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All this thread is quite astonishing to me. We had the worst winter in 30 years or more last winter and despite that I added no insulation whatsoever to my brood and a half or single National boxes and lost none of them and my hives are in a bit of a frost pocket. To me the whole of this thread seems OTT to be honest - quite potty.:rant:
A bit of top insulation with an open mesh floor can only help.

A bit of wind protection around the stand is probably more help though, especially if you`ve got a windy spot as i have.

Darren.
 

oliver90owner 

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Arfermo,

I look at hive insulation and compare it with my house. House: Open the windows in the winter and all the warm air escapes, so I tend to keep them closed. I invested heavily in roof insulation - again to reduce my fuel usage (and therefore the cost). My wall cavities have been insulated for many years. Those insulation costs have been recouped probably several times over. The beehive is a similar entity, only bees live there.

While they may well come through the winter perfectly healthy, they will use more fuel to keep their 'house' warm. You made no mention what the store levels were before and after the winter and whether you fed them in the winter/springtime. These are all costs, as I see it. Hidden or forgotten by some.

A few pieces of insulation cost little more than a kilo bag, or two, of sugar. Your choice as to the way you wish to go. The cost of the insulation can be spread over several seasons. The sugar is more of a running cost each year. What I do know is that their winter honey store is their fuel bunker and the amount of fuel needed to maintain a satisfactory temperature is reduced with effective use of insulation.

I usually leave honey on the hive if possible. That way, there is no possibility of 'sugar honey' in my supers. Honey costs nothing that way but is worth far more than sugar, so I don't wish them to waste it unecessarily.

On top of that I have noticed that the insulated colonies get a better start in the spring (the Dartingtons are ahead of the Nationals). Ymmv, but those are the facts, as I see them; simple physics and energy balance.

Regards, RAB
 

MuswellMetro 

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A bit of top insulation with an open mesh floor can only help.

A bit of wind protection around the stand is probably more help though, especially if you`ve got a windy spot as i have.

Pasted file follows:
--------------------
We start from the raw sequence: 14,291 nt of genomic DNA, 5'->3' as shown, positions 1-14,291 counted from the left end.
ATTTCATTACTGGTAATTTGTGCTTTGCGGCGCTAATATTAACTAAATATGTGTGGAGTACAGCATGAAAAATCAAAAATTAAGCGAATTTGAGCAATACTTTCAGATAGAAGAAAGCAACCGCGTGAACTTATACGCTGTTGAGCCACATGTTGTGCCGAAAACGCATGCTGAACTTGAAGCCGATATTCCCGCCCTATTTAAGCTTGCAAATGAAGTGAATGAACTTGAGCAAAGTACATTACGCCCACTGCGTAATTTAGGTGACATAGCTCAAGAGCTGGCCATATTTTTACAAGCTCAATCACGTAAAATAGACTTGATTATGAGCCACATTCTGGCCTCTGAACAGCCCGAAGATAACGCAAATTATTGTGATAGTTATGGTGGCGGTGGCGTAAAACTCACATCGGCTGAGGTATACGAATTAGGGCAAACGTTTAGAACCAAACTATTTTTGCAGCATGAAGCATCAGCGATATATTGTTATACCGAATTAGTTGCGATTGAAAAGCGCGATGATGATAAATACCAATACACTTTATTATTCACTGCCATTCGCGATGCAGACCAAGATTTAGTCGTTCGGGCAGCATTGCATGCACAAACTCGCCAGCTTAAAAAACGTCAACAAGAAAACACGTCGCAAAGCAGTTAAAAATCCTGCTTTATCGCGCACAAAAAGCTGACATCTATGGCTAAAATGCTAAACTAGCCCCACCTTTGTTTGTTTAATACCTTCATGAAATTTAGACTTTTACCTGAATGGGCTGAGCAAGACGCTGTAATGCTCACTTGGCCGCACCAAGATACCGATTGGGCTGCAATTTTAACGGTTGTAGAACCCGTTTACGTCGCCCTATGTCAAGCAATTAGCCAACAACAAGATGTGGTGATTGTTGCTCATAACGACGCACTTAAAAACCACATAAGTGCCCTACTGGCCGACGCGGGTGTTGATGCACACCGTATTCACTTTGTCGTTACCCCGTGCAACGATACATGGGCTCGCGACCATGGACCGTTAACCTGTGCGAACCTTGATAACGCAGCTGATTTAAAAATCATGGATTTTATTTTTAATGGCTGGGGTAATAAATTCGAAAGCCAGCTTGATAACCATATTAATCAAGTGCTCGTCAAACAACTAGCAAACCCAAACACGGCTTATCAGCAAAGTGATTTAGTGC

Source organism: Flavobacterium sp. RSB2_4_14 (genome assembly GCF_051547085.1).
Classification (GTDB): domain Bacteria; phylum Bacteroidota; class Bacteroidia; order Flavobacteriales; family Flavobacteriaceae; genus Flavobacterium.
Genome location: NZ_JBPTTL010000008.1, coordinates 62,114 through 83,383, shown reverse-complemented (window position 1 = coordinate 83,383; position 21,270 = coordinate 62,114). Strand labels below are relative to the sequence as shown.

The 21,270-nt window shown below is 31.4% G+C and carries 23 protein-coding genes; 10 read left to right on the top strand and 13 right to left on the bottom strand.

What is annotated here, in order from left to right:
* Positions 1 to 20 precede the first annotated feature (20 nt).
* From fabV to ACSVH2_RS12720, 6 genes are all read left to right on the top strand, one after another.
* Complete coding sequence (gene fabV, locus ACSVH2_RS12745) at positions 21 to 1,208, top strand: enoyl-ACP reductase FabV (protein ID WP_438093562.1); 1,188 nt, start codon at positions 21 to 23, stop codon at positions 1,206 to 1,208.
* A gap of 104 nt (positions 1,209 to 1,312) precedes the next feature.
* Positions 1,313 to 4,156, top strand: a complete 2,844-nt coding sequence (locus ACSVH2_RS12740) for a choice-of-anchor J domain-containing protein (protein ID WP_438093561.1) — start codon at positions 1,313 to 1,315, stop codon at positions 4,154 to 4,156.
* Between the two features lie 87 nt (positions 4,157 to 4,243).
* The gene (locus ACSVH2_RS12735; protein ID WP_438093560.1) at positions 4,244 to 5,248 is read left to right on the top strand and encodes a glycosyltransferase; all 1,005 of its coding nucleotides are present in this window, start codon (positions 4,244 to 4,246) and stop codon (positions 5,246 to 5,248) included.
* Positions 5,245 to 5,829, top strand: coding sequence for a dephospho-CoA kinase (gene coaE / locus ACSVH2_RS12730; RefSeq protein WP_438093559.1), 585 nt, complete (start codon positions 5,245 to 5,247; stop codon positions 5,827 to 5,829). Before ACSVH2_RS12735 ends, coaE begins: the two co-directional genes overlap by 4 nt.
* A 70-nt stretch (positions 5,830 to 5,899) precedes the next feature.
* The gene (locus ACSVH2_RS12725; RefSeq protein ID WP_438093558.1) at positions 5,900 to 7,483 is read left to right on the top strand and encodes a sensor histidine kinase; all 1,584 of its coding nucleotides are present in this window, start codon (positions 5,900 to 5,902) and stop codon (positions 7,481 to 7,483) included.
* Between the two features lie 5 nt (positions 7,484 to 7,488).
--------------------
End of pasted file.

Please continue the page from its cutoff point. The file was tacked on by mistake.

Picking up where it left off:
Darren.
Darren

like you i use a top insulation, last year i threw a bit of king span in an empty super, i prefer a cold wall hive with warm roof My grandfather always used a wad of straw off a bale stuffed in a super and all old video of beekeeping i have seen used a insualtion pad or blanket when it was colder

http://www.beekeepingforum.co.uk/showthread.php?t=5960&highlight=barnet

but I do make insulated dummies but dont use them in winter but i use them to run a NUC in a 14x12 brood box, as i am too mean to buy Nuc Boxes :biggrinjester:
 

Arfermo 

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The only extra that I did was to put an empty super below the mesh floor to reduce draughts. The stores they had were adequate, though I did give an Xmas treat of some fondant after Oxalic evaporation. All, I repeat ALL, grew strongly in the spring averaging over 100 lbs of honey each. I have had Apiguard on for two weeks and I shall give the second tranche to them today. After the Apiguard, they will be given back partially capped supers to do with what they will - Himalayan balsam mainly - but that will be for them, not me. Soon after I shall reverse the brood boxes with half below the bigger one, vaporise Oxalic in December, and then look forward to next year. If they need it I shall remove the supers later so that the cluster can remain low enough to not unduly dissipate their heat. Any quibbles ? I think I know what I am doing. How many colonies have you lost?
 
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Bobby 

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Though beginner, I seem to agree with Potty